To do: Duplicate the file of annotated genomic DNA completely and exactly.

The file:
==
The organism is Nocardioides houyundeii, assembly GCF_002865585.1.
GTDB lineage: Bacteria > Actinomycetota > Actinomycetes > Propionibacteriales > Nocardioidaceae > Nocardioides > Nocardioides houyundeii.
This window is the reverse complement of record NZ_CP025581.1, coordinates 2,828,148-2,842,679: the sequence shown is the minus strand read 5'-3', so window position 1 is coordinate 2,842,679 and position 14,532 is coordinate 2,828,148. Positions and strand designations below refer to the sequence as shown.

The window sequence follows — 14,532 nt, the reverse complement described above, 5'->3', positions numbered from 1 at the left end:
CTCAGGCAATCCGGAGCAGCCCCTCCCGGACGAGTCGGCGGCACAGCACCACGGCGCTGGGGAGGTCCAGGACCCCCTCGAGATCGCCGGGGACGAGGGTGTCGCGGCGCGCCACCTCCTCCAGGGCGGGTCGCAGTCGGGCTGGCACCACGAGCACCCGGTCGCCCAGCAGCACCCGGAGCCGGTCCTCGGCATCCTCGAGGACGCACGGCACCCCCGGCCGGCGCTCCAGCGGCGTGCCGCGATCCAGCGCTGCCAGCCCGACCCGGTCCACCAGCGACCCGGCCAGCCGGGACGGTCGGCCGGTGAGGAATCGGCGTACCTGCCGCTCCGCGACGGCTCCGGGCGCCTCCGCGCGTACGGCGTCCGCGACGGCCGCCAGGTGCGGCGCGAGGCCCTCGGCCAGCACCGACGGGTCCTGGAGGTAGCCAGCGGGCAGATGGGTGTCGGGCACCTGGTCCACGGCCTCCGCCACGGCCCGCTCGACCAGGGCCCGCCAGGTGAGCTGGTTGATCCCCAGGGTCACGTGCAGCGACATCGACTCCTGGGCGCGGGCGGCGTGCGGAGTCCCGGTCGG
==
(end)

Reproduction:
The organism is Nocardioides houyundeii, assembly GCF_002865585.1.
GTDB lineage: Bacteria > Actinomycetota > Actinomycetes > Propionibacteriales > Nocardioidaceae > Nocardioides > Nocardioides houyundeii.
This window is the reverse complement of record NZ_CP025581.1, coordinates 2,828,148-2,842,679: the sequence shown is the minus strand read 5'-3', so window position 1 is coordinate 2,842,679 and position 14,532 is coordinate 2,828,148. Positions and strand designations below refer to the sequence as shown.

The window sequence follows — 14,532 nt, the reverse complement described above, 5'->3', positions numbered from 1 at the left end:
CTCAGGCAATCCGGAGCAGCCCCTCCCGGACGAGTCGGCGGCACAGCACCACGGCGCTGGGGAGGTCCAGGACCCCCTCGAGATCGCCGGGGACGAGGGTGTCGCGGCGCGCCACCTCCTCCAGGGCGGGTCGCAGTCGGGCTGGCACCACGAGCACCCGGTCGCCCAGCAGCACCCGGAGCCGGTCCTCGGCATCCTCGAGGACGCACGGCACCCCCGGCCGGCGCTCCAGCGGCGTGCCGCGATCCAGCGCTGCCAGCCCGACCCGGTCCACCAGCGACCCGGCCAGCCGGGACGGTCGGCCGGTGAGGAATCGGCGTACCTGCCGCTCCGCGACGGCTCCGGGCGCCTCCGCGCGTACGGCGTCCGCGACGGCCGCCAGGTGCGGCGCGAGGCCCTCGGCCAGCACCGACGGGTCCTGGAGGTAGCCAGCGGGCAGATGGGTGTCGGGCACCTGGTCCACGGCCTCCGCCACGGCCCGCTCGACCAGGGCCCGCCAGGTGAGCTGGTTGATCCCCAGGGTCACGTGCAGCGACATCGACTCCTGGGCGCGGGCGGCGTGCGGAGTCCCGGTCGG